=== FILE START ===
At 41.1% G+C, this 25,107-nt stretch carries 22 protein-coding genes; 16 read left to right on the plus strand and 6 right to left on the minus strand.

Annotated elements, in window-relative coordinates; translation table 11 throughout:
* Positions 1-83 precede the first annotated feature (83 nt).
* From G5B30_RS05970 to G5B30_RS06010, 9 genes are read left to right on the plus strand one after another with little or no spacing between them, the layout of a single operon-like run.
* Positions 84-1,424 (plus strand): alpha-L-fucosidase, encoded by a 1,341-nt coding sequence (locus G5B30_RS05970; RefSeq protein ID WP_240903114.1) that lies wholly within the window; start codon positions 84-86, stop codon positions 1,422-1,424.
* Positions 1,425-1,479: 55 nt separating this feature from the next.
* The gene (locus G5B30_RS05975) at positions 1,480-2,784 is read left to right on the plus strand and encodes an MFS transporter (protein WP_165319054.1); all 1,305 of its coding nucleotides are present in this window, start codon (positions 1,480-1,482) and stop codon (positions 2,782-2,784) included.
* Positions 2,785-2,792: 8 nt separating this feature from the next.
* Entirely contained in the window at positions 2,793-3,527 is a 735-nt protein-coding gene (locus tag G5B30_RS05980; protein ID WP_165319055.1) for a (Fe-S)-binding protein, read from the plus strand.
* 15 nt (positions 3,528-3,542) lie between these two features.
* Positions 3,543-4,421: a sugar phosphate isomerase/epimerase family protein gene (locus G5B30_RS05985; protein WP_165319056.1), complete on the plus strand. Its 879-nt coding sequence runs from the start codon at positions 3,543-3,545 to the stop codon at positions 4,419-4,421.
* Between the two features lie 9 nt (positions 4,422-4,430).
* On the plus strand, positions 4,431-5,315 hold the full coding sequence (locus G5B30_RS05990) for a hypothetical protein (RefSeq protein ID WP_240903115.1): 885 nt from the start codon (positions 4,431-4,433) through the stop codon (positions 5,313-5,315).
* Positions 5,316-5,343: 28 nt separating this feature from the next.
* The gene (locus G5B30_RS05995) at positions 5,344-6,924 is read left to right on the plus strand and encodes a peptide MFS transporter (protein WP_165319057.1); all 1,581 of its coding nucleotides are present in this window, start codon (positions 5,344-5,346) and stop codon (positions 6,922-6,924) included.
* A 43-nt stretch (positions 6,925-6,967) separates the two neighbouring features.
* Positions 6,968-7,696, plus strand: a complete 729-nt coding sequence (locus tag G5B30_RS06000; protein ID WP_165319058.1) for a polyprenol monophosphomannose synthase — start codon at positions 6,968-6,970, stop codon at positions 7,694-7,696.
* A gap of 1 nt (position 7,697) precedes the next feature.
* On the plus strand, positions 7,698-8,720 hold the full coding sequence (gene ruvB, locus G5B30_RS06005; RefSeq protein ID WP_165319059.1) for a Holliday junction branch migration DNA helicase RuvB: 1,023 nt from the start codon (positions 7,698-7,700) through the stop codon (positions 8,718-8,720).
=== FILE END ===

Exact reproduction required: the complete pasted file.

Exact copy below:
At 41.1% G+C, this 25,107-nt stretch carries 22 protein-coding genes; 16 read left to right on the plus strand and 6 right to left on the minus strand.

Annotated elements, in window-relative coordinates; translation table 11 throughout:
* Positions 1-83 precede the first annotated feature (83 nt).
* From G5B30_RS05970 to G5B30_RS06010, 9 genes are read left to right on the plus strand one after another with little or no spacing between them, the layout of a single operon-like run.
* Positions 84-1,424 (plus strand): alpha-L-fucosidase, encoded by a 1,341-nt coding sequence (locus G5B30_RS05970; RefSeq protein ID WP_240903114.1) that lies wholly within the window; start codon positions 84-86, stop codon positions 1,422-1,424.
* Positions 1,425-1,479: 55 nt separating this feature from the next.
* The gene (locus G5B30_RS05975) at positions 1,480-2,784 is read left to right on the plus strand and encodes an MFS transporter (protein WP_165319054.1); all 1,305 of its coding nucleotides are present in this window, start codon (positions 1,480-1,482) and stop codon (positions 2,782-2,784) included.
* Positions 2,785-2,792: 8 nt separating this feature from the next.
* Entirely contained in the window at positions 2,793-3,527 is a 735-nt protein-coding gene (locus tag G5B30_RS05980; protein ID WP_165319055.1) for a (Fe-S)-binding protein, read from the plus strand.
* 15 nt (positions 3,528-3,542) lie between these two features.
* Positions 3,543-4,421: a sugar phosphate isomerase/epimerase family protein gene (locus G5B30_RS05985; protein WP_165319056.1), complete on the plus strand. Its 879-nt coding sequence runs from the start codon at positions 3,543-3,545 to the stop codon at positions 4,419-4,421.
* Between the two features lie 9 nt (positions 4,422-4,430).
* On the plus strand, positions 4,431-5,315 hold the full coding sequence (locus G5B30_RS05990) for a hypothetical protein (RefSeq protein ID WP_240903115.1): 885 nt from the start codon (positions 4,431-4,433) through the stop codon (positions 5,313-5,315).
* Positions 5,316-5,343: 28 nt separating this feature from the next.
* The gene (locus G5B30_RS05995) at positions 5,344-6,924 is read left to right on the plus strand and encodes a peptide MFS transporter (protein WP_165319057.1); all 1,581 of its coding nucleotides are present in this window, start codon (positions 5,344-5,346) and stop codon (positions 6,922-6,924) included.
* A 43-nt stretch (positions 6,925-6,967) separates the two neighbouring features.
* Positions 6,968-7,696, plus strand: a complete 729-nt coding sequence (locus tag G5B30_RS06000; protein ID WP_165319058.1) for a polyprenol monophosphomannose synthase — start codon at positions 6,968-6,970, stop codon at positions 7,694-7,696.
* A gap of 1 nt (position 7,697) precedes the next feature.
* On the plus strand, positions 7,698-8,720 hold the full coding sequence (gene ruvB, locus G5B30_RS06005; RefSeq protein ID WP_165319059.1) for a Holliday junction branch migration DNA helicase RuvB: 1,023 nt from the start codon (positions 7,698-7,700) through the stop codon (positions 8,718-8,720).